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Wines for tailgating

(article, Anu Karwa)

p(blue). Editor's note: Anu Karwa wrote the Culinate wine column, titled Swirl, from July 2009 through December 2010.

I know beer is the beverage of choice for tailgating parties, but I'd like to serve wine, too. Are there any wines that are tailgating-appropriate without seeming stuffy? 

A football fan after my own heart!  

It might be heresy to propose this, but when I'm tailgating before (and to be honest, during) a football game, I prefer my beverage of choice to be wine, not beer. I can't be the only one out there with this inclination, so this column is dedicated to you, my group of football fans willing to risk the occasional raised eyebrow to sip as you please. 

Naturally, the criteria for a tailgate-appropriate wine are different from my guidelines for regular weekday wines or those selected for special occasions.  

[%image reference-image float=right width=400 caption="You might play it safe by choosing paper or plastic — cups for wine, that is — for your next tailgating party."]

Football-ready wines should be approachable and should not require an in-depth analysis after each sip. Instead, these wines should instantly comfort me and bring a smile to my face, then quickly allow me to move on to chiding the opponent or heckling other fans. 

These wines should also be affordable and pair well with typical tailgating food. 

With these criteria in mind, and knowing that the first glass gets tipped back earlier in the day than at most other sipping occasions, I lean toward bold yet easy-drinking reds that work well with burgers, barbecue, and wings, as well as softer, fuller-bodied varietal (single-grape) whites and white blends that show a nice dose of acidity for such classic football-friendly food as chips and creamy dip or guacamole.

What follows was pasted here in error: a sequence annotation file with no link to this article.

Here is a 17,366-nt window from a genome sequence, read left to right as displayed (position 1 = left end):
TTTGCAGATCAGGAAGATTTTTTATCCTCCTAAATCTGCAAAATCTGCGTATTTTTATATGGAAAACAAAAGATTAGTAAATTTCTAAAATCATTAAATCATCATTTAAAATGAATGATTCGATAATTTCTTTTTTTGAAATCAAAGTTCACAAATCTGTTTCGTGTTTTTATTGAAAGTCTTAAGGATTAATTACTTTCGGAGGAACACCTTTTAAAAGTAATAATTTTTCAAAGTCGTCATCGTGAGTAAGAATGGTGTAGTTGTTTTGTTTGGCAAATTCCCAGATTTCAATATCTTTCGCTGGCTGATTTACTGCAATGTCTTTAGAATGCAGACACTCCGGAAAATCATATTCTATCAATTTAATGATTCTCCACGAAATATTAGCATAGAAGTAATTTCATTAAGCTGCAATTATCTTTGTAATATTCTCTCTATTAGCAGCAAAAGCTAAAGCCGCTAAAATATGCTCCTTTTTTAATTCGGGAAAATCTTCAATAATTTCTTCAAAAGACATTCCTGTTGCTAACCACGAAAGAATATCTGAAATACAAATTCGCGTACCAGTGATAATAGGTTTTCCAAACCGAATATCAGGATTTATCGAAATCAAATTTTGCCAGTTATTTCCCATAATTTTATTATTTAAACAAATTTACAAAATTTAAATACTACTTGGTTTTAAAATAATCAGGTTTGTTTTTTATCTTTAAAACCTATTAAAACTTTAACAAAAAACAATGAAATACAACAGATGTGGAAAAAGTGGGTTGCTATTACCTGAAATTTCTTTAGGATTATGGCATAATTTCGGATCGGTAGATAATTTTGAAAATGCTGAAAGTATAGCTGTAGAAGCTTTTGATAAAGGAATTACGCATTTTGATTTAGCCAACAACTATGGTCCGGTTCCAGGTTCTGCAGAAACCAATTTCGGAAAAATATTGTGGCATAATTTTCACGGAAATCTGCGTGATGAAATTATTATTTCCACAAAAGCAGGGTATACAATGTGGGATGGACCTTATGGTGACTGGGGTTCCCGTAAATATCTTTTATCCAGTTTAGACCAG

h4. For burgers, barbecue, and wings

Cline Zinfandel 2007 (California; $12): This easy-drinking red Zinfandel (not to be confused with blush wines or white Zinfandel) has a gorgeous nose of vanilla thanks to oak aging. Its black cherry and raspberry flavors will sing with barbecue. 

Torbreck “Cuvée Juveniles” 2008 (Barossa Valley, Australia, $17): The Grenache/Shiraz/Mourvèdre (or “GSM”) blend lends a baked blueberry nose and raisin, plum, and cocoa notes on the palate. This wine isn't quite as powerful as many Shiraz from the same region, making it perfect for daytime sipping.  

Yellow + Blue Malbec (Mendoza, Argentina, $12): Made from organic grapes, this Malbec will not only stand up to chewy, meaty textures, but it’s incredibly convenient for tailgating. That's because it comes housed in a soft Tetrapak (think juice box for adults) that’s easy to lug around (it weighs less than two pounds) and won’t break. Plus, it has the bonus of having two more glasses of wine in it than a regular glass bottle, making it great for larger groups.  

h4. For chips, dip, and guacamole

Misiones de Rengo Sauvignon Blanc 2008 (Central Valley, Chile, $11): The crisp green-apple and lemon-lime notes of this wine are grounded by slate-y minerality. Its hefty dose of acidity balances the creaminess of dips and guacamole. Best served well chilled.

Next Riesling 2008 (Washington, $12): The slightly sweet and soft nose doesn’t overpower, and then a juicy rush of apricot, melon, and lemon zest comes out with a dry finish. This wine is certified organic to boot. Great with fish tacos in addition to salty chips and mango salsa. 

Alois Lageder  Pinot Grigio 2008 (Alto Adige, Italy, $17): At the high end of our tailgating wines, this savory Pinot Grigio sets itself apart from mundane, flabby examples of the varietal with its subtle smokiness, bright minerality, and slight creaminess.

reference-image, l